I'm a cyber practitioner. Can I ever get to C-level?
08:00 Wednesday, 24 November 2021
UK Cyber Security Council
We write regularly about the skills gap in cyber security: a drought of candidates to fill an excess of vacancies. And we are right to do this because it is a tangible problem that will take money, effort and time to address. We do, however, tend to focus on the low- and mid-range roles, discussing at length how we can attract school-leavers and graduates into jobs, and persuade mainstream IT staff to diverge into a cyber-specific career path. But what about the later years of one's working life in cyber security? Once we are in a cyber job, and pursuing career development, what are the options?
Some security specialists will undoubtedly want to remain in hands-on technical careers, and it is rare (one might even say unwise) for a C-level person to be a hands-on techie in anything but a small company. Senior executives are there to define strategy and lead progress, not to patch servers and upgrade firewall firmware.
Many cyber people will, however, have aspirations of developing and becoming senior managers, execs and directors. We have a problem here, of course: with cyber security being a relatively new field, many organisations have yet to decide that they need a Chief Information Security Officer (CISO). And those that two have often decided that it's not - or not yet - sufficiently significant for the CISO to be a full C-level position, and place it so it reports into the CTO, COO or CIO.
Does this mean, then, that a senior security person in the average business with aspirations to become a C-level executive is out of luck, and might just as well resign himself or herself to middle management for the rest of their career? Well, if the aspiration is to be a C-level CISO then very possibly yes, because you can only do that if your chosen company has a C-level CISO.
But what's in a job title? It's not the title that matters, it's the nature of the job. Who cares if you're called the CISO if the role is dull and unmotivating? Just as with any other job, if you look directly upwards and there's no route that way, look in other directions. The obvious direction to consider is into the more general field of risk: cyber security and risk are closely related anyway, and the overlap of skills between the two areas is palpable. And there's a good chance that the Chief Risk Officer will report directly into the CEO - certainly a greater chance than of the CISO reporting that way. Similarly, why not contemplate the potential for a path to COO if you're operations-focused, or even CTO if you are technical. After all, a security techie is likely to have a decent level of knowledge about networks, servers and other infrastructure.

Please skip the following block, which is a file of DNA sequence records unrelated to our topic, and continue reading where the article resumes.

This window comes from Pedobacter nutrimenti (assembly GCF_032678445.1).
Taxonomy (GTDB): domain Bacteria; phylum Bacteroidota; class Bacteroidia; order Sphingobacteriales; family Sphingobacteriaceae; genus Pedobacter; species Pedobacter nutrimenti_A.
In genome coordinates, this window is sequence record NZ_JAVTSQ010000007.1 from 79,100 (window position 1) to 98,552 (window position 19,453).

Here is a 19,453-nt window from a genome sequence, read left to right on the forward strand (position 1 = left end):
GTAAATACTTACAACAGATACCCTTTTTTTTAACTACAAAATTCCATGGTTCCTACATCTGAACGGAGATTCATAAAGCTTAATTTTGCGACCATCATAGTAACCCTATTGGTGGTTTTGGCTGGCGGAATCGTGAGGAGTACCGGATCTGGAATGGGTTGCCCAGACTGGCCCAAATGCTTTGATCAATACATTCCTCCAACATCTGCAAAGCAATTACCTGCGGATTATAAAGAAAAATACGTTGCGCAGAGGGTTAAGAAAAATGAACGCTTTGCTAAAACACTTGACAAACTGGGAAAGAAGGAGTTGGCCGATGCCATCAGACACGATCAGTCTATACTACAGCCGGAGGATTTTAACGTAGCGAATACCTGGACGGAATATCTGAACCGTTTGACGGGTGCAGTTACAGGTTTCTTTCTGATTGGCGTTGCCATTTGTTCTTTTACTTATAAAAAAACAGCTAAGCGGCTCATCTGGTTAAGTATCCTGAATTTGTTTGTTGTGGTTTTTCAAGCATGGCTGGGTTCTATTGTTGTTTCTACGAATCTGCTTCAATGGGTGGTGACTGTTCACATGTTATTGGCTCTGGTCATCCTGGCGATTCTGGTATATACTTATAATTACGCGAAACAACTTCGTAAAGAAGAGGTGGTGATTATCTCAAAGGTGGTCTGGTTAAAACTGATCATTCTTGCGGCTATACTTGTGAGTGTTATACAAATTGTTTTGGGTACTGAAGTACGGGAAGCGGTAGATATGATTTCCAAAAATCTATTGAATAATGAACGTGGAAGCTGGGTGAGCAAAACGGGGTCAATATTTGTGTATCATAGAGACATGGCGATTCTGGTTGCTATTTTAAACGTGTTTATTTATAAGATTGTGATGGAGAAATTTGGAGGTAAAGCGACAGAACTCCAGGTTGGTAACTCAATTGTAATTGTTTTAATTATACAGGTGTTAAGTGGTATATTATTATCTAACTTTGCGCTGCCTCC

And what about the big job: CEO? There is much discussion about where the CISO should report into, but seldom about whether the CISO can ever become the CEO. And quite frankly, there's absolutely no reason he or she shouldn't be able to. Yes, a lot of CEOs are accountants, and/or hold MBAs, but much of what counts is down to experience, attitude, demeanour and communication.
As for qualifications for the CEO position? Well, if we look at non-tech businesses, we have the likes of Jes Staley (CEO, Barclays) with a degree in Economics. Then you have the likes of Simon Roberts (Sainsbury's CEO) who started work at 16 and worked his way up via M&S and Boots. And if you look at the really big companies - which are all tech giants - those with security backgrounds (particularly techies, actually) won't feel out of place. Eric Schmidt (CEO of Novell and Google in his time) has a degree in Engineering. Satya Nadella (Microsoft CEO) has a first degree in Electrical Engineering and a Master's in Computer Science - though he did add an MBA to both of the above. As did Tim Cook (Apple), who first gained a degree in Industrial Engineering.
So yes, there's absolutely no reason that, as a cyber security professional you can't aspire to - and achieve - an upward career path that takes you right to the top. You might just need to be a little inventive with the path you take on the way there.